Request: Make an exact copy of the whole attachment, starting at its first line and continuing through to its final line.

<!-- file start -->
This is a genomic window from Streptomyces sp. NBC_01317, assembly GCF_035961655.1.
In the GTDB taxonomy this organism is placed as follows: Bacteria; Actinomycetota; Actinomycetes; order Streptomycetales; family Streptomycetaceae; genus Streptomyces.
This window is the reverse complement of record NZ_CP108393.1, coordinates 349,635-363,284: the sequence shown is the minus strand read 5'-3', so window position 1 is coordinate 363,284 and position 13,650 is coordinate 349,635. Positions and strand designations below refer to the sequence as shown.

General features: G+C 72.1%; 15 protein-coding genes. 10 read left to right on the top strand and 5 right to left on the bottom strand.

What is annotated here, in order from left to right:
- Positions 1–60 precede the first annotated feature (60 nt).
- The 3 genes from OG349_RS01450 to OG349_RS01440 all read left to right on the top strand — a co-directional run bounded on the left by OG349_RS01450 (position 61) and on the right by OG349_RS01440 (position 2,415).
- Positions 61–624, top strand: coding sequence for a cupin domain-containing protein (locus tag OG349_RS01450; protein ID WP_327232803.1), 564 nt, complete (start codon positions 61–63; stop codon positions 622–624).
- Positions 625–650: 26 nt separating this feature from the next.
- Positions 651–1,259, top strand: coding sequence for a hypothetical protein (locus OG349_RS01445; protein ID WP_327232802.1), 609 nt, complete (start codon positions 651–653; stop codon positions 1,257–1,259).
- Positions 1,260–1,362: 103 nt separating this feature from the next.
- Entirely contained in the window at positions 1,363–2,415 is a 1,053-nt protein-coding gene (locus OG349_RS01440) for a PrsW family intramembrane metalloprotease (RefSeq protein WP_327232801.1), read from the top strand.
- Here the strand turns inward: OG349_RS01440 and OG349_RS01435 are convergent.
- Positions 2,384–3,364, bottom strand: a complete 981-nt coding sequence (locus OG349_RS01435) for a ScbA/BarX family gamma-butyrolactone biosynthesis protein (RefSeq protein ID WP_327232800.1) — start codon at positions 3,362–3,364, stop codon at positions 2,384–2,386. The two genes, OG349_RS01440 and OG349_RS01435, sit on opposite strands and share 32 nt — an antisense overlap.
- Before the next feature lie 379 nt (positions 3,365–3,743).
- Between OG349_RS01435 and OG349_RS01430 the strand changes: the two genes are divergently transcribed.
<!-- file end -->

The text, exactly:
This is a genomic window from Streptomyces sp. NBC_01317, assembly GCF_035961655.1.
In the GTDB taxonomy this organism is placed as follows: Bacteria; Actinomycetota; Actinomycetes; order Streptomycetales; family Streptomycetaceae; genus Streptomyces.
This window is the reverse complement of record NZ_CP108393.1, coordinates 349,635-363,284: the sequence shown is the minus strand read 5'-3', so window position 1 is coordinate 363,284 and position 13,650 is coordinate 349,635. Positions and strand designations below refer to the sequence as shown.

General features: G+C 72.1%; 15 protein-coding genes. 10 read left to right on the top strand and 5 right to left on the bottom strand.

What is annotated here, in order from left to right:
- Positions 1–60 precede the first annotated feature (60 nt).
- The 3 genes from OG349_RS01450 to OG349_RS01440 all read left to right on the top strand — a co-directional run bounded on the left by OG349_RS01450 (position 61) and on the right by OG349_RS01440 (position 2,415).
- Positions 61–624, top strand: coding sequence for a cupin domain-containing protein (locus tag OG349_RS01450; protein ID WP_327232803.1), 564 nt, complete (start codon positions 61–63; stop codon positions 622–624).
- Positions 625–650: 26 nt separating this feature from the next.
- Positions 651–1,259, top strand: coding sequence for a hypothetical protein (locus OG349_RS01445; protein ID WP_327232802.1), 609 nt, complete (start codon positions 651–653; stop codon positions 1,257–1,259).
- Positions 1,260–1,362: 103 nt separating this feature from the next.
- Entirely contained in the window at positions 1,363–2,415 is a 1,053-nt protein-coding gene (locus OG349_RS01440) for a PrsW family intramembrane metalloprotease (RefSeq protein WP_327232801.1), read from the top strand.
- Here the strand turns inward: OG349_RS01440 and OG349_RS01435 are convergent.
- Positions 2,384–3,364, bottom strand: a complete 981-nt coding sequence (locus OG349_RS01435) for a ScbA/BarX family gamma-butyrolactone biosynthesis protein (RefSeq protein ID WP_327232800.1) — start codon at positions 3,362–3,364, stop codon at positions 2,384–2,386. The two genes, OG349_RS01440 and OG349_RS01435, sit on opposite strands and share 32 nt — an antisense overlap.
- Before the next feature lie 379 nt (positions 3,365–3,743).
- Between OG349_RS01435 and OG349_RS01430 the strand changes: the two genes are divergently transcribed.